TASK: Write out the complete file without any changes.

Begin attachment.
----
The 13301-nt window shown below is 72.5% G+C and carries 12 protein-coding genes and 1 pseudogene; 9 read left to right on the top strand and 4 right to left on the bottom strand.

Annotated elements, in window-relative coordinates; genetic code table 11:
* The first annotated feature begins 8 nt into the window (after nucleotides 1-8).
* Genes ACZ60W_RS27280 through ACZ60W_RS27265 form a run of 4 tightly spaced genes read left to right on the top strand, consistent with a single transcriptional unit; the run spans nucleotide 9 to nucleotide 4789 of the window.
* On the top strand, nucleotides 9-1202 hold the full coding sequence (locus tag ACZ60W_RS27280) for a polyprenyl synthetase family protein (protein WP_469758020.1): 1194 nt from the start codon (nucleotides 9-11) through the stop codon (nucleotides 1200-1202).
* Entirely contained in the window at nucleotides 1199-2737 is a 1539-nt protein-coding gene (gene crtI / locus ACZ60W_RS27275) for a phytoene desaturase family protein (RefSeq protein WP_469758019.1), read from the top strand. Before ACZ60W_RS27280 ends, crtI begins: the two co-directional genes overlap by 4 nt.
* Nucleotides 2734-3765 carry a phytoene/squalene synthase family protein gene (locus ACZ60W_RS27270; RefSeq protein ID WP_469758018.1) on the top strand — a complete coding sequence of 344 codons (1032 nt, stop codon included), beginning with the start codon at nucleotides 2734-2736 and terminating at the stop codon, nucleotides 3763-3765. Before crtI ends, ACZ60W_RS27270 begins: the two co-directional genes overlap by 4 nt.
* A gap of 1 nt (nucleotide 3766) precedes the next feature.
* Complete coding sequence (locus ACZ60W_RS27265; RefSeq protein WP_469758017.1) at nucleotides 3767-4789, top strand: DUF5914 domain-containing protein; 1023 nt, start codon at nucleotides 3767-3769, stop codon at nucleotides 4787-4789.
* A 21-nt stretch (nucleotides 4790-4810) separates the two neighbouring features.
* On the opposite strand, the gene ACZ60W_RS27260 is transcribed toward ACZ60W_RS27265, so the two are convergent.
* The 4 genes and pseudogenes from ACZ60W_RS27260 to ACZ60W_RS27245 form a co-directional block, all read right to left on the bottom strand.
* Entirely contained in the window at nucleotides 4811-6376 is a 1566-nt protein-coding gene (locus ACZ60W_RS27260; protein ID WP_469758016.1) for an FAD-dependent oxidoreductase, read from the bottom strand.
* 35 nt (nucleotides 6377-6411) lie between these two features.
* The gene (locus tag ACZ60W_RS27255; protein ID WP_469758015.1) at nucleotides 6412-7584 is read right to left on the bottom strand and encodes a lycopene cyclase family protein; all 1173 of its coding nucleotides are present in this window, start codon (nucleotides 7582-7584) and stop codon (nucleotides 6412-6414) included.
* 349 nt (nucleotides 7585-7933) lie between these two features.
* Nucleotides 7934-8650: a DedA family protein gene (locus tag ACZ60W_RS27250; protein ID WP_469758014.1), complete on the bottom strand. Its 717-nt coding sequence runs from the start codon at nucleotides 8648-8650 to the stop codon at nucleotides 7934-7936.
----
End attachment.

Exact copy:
The 13301-nt window shown below is 72.5% G+C and carries 12 protein-coding genes and 1 pseudogene; 9 read left to right on the top strand and 4 right to left on the bottom strand.

Annotated elements, in window-relative coordinates; genetic code table 11:
* The first annotated feature begins 8 nt into the window (after nucleotides 1-8).
* Genes ACZ60W_RS27280 through ACZ60W_RS27265 form a run of 4 tightly spaced genes read left to right on the top strand, consistent with a single transcriptional unit; the run spans nucleotide 9 to nucleotide 4789 of the window.
* On the top strand, nucleotides 9-1202 hold the full coding sequence (locus tag ACZ60W_RS27280) for a polyprenyl synthetase family protein (protein WP_469758020.1): 1194 nt from the start codon (nucleotides 9-11) through the stop codon (nucleotides 1200-1202).
* Entirely contained in the window at nucleotides 1199-2737 is a 1539-nt protein-coding gene (gene crtI / locus ACZ60W_RS27275) for a phytoene desaturase family protein (RefSeq protein WP_469758019.1), read from the top strand. Before ACZ60W_RS27280 ends, crtI begins: the two co-directional genes overlap by 4 nt.
* Nucleotides 2734-3765 carry a phytoene/squalene synthase family protein gene (locus ACZ60W_RS27270; RefSeq protein ID WP_469758018.1) on the top strand — a complete coding sequence of 344 codons (1032 nt, stop codon included), beginning with the start codon at nucleotides 2734-2736 and terminating at the stop codon, nucleotides 3763-3765. Before crtI ends, ACZ60W_RS27270 begins: the two co-directional genes overlap by 4 nt.
* A gap of 1 nt (nucleotide 3766) precedes the next feature.
* Complete coding sequence (locus ACZ60W_RS27265; RefSeq protein WP_469758017.1) at nucleotides 3767-4789, top strand: DUF5914 domain-containing protein; 1023 nt, start codon at nucleotides 3767-3769, stop codon at nucleotides 4787-4789.
* A 21-nt stretch (nucleotides 4790-4810) separates the two neighbouring features.
* On the opposite strand, the gene ACZ60W_RS27260 is transcribed toward ACZ60W_RS27265, so the two are convergent.
* The 4 genes and pseudogenes from ACZ60W_RS27260 to ACZ60W_RS27245 form a co-directional block, all read right to left on the bottom strand.
* Entirely contained in the window at nucleotides 4811-6376 is a 1566-nt protein-coding gene (locus ACZ60W_RS27260; protein ID WP_469758016.1) for an FAD-dependent oxidoreductase, read from the bottom strand.
* 35 nt (nucleotides 6377-6411) lie between these two features.
* The gene (locus tag ACZ60W_RS27255; protein ID WP_469758015.1) at nucleotides 6412-7584 is read right to left on the bottom strand and encodes a lycopene cyclase family protein; all 1173 of its coding nucleotides are present in this window, start codon (nucleotides 7582-7584) and stop codon (nucleotides 6412-6414) included.
* 349 nt (nucleotides 7585-7933) lie between these two features.
* Nucleotides 7934-8650: a DedA family protein gene (locus tag ACZ60W_RS27250; protein ID WP_469758014.1), complete on the bottom strand. Its 717-nt coding sequence runs from the start codon at nucleotides 8648-8650 to the stop codon at nucleotides 7934-7936.